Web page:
While I don’t know my neighbors better than a polite nod of hello when I pass them sitting on the stoop, I am ear-witness to their dramas, and more than that I am sometimes drawn into them, finding myself banging the wall with a forearm and calling through the wall “enough already!” Or spending time discussing the family’s private affairs with my wife, speculating about the arguments. Similarly, Ellison’s trepidations about trying to silence his neighbor come from how her practice makes him intimately aware of her aspirations, even as that same intimacy drives him to build a stereo to blast at her in an attempt to conquer their shared sonic space.
Urban sonic intimacy is tightly tied to Ellison’s assertion regarding music and our orientation to time. However, Ellison’s observations can be expanded beyond music, because remember one person’s music is another person’s noise, as Scott Poulson-Bryant discussed in his Sounding Out! post on music and New York City apartment life in “The Noise You Make Should Be Your Own” (August 2010). A noise can likewise orient me in time: the sound of freight trains will bring me back to my time in Cortland, and more profoundly, that teenaged screaming brings me back to my own volatile adolescence, asking me to reconcile that version of me with the one I am now.
In Ellison’s essay, he arrives at two conclusions regarding music. The first is the above-mentioned orientation to time and the second is deep sympathy that arises from that realization, as he associates his upstairs neighbor’s intrusive singing practice with his own childhood attempts to master the trumpet. The orientation to time he discusses is not only a matter of looking back and making associations with a younger self’s relationship to music, but also comes from an adult understanding that there were those “who were willing to pay in present pain for future pride. For who knows what skinny kid. . .might become the next [Louie] Armstrong?” The anonymous intimacy of city-living has made me reflective regarding these screaming matches and I have begun to develop a sympathy that lets me tolerate the disturbance, to understand it in a context of living and growing. For how do I know that those volatile teenaged emotions might not develop into the sensitive and thoughtful adult attitude I try to have in my own life? There is no need to imagine that these kids will grow into anyone special (though the world could certainly use a couple more Louis Armstrongs or Ralph Ellisons), but their noise is a signal for the need for empathy, to remember our own ability to make noise not only through simply living but in trying to grow, to become. . .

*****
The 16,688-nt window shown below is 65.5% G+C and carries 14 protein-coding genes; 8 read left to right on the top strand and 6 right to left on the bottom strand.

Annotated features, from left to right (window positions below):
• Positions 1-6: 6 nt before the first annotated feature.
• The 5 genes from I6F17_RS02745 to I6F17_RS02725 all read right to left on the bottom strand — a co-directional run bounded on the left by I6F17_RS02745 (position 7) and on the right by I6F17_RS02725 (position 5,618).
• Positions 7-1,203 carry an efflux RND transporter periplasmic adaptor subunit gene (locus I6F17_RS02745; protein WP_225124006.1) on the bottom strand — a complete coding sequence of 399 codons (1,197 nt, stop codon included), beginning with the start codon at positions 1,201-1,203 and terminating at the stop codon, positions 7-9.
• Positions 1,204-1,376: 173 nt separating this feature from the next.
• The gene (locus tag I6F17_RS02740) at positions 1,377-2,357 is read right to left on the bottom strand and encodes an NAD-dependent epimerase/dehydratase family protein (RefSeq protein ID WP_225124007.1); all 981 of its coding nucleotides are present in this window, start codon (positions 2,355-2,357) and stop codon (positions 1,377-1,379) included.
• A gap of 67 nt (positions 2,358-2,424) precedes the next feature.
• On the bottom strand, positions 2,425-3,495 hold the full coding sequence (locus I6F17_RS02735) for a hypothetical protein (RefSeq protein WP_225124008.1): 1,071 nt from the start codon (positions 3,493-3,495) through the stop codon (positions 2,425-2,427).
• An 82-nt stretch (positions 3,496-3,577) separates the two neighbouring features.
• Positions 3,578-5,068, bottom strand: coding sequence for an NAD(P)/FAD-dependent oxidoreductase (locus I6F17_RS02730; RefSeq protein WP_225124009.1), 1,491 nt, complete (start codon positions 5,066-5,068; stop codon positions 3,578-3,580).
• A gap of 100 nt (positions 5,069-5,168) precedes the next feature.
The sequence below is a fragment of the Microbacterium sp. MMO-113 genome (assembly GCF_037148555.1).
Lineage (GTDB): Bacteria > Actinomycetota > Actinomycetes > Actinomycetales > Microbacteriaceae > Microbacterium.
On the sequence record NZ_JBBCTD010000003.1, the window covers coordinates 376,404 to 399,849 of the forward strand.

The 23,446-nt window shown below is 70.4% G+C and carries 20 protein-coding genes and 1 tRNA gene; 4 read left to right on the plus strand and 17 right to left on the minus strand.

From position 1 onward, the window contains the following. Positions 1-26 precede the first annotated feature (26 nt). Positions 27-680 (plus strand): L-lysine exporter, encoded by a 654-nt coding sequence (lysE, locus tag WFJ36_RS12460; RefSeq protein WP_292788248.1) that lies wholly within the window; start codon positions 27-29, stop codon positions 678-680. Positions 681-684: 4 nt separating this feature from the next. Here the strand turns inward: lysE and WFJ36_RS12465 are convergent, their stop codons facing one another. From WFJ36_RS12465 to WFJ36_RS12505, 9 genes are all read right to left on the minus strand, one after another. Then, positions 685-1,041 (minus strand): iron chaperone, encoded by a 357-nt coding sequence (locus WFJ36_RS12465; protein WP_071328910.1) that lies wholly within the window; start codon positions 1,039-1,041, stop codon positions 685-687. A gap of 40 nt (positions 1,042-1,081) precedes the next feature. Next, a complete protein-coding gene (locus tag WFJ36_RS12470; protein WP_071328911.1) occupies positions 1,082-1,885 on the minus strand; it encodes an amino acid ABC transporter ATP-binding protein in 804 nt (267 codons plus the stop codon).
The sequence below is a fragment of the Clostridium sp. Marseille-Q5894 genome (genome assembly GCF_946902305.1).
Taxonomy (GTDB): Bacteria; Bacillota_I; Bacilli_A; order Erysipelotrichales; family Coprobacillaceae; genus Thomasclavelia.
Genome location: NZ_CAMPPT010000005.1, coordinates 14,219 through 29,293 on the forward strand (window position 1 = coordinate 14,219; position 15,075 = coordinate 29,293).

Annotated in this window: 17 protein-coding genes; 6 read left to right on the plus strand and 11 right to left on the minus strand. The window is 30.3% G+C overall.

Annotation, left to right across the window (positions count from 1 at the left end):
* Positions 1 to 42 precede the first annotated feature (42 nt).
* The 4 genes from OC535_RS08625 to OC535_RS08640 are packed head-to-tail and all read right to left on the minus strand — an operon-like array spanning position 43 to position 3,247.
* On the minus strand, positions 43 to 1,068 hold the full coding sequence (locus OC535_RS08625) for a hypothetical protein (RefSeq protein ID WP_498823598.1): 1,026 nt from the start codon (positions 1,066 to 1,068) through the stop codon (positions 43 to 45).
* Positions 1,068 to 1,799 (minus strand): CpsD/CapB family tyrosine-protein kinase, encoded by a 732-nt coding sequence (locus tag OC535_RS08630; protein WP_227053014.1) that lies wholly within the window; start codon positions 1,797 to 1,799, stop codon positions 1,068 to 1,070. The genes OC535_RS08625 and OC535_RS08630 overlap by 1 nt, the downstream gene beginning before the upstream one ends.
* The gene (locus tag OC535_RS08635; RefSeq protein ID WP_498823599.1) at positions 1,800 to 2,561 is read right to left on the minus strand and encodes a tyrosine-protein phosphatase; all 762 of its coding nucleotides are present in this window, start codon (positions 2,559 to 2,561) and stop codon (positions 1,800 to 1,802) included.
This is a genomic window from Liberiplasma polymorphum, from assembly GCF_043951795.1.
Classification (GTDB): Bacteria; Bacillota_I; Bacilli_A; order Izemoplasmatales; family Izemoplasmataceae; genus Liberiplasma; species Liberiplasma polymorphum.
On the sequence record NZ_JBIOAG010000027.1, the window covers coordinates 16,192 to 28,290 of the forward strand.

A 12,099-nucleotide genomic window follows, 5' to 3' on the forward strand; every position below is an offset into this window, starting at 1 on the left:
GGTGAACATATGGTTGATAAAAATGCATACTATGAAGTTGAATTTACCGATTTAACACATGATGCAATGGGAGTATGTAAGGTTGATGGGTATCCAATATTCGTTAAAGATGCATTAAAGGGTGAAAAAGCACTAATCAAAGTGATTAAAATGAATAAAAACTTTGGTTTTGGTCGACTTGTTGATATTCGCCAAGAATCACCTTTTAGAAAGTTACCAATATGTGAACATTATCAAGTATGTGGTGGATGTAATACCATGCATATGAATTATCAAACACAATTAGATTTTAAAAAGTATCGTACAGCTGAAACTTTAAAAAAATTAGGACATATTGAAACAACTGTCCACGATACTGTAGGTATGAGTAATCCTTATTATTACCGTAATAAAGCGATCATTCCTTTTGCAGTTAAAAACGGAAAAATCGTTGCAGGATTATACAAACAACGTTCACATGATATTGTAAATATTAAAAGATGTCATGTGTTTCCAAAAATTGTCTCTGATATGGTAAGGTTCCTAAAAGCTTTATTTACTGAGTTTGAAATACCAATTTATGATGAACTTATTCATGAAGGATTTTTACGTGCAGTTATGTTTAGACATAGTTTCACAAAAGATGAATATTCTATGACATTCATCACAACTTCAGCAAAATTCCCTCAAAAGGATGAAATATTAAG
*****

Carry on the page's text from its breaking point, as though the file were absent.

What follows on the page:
Ellison may have thought that “the enjoyment of music is always suffused with past experience,” but I think enjoyment is just the tip of an iceberg of sonic experience, because it also holds out the possibility for an affective relationship with sound that can shift from annoyance to understanding without actually having to enjoy. It is not just music, but noise that “gives significance to all those indefinable aspects of experience, which. . .help to make us what we are.” Noise transforms in the cramped urban setting from a residue of life into a connective tissue that signals a challenge to boundaries, requiring greater empathy and patience. The very noise that endangers our peace is also a reminder of how close and alike we really are. It is only time that separates me from the screaming of a teenager and it is only time that stands between me and a screaming teen of my own.
Osvaldo Oyola is a regular contributor to Sounding Out! and ABD in English at Binghamton University.
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Summer Soundscapes, East Coast Style–Jennifer Stoever-Ackerman
The Noise You Make Should Be Your Own–Scott Poulson-Bryant
Sound-politics in São Paulo, Brazil–Leonardo Cardoso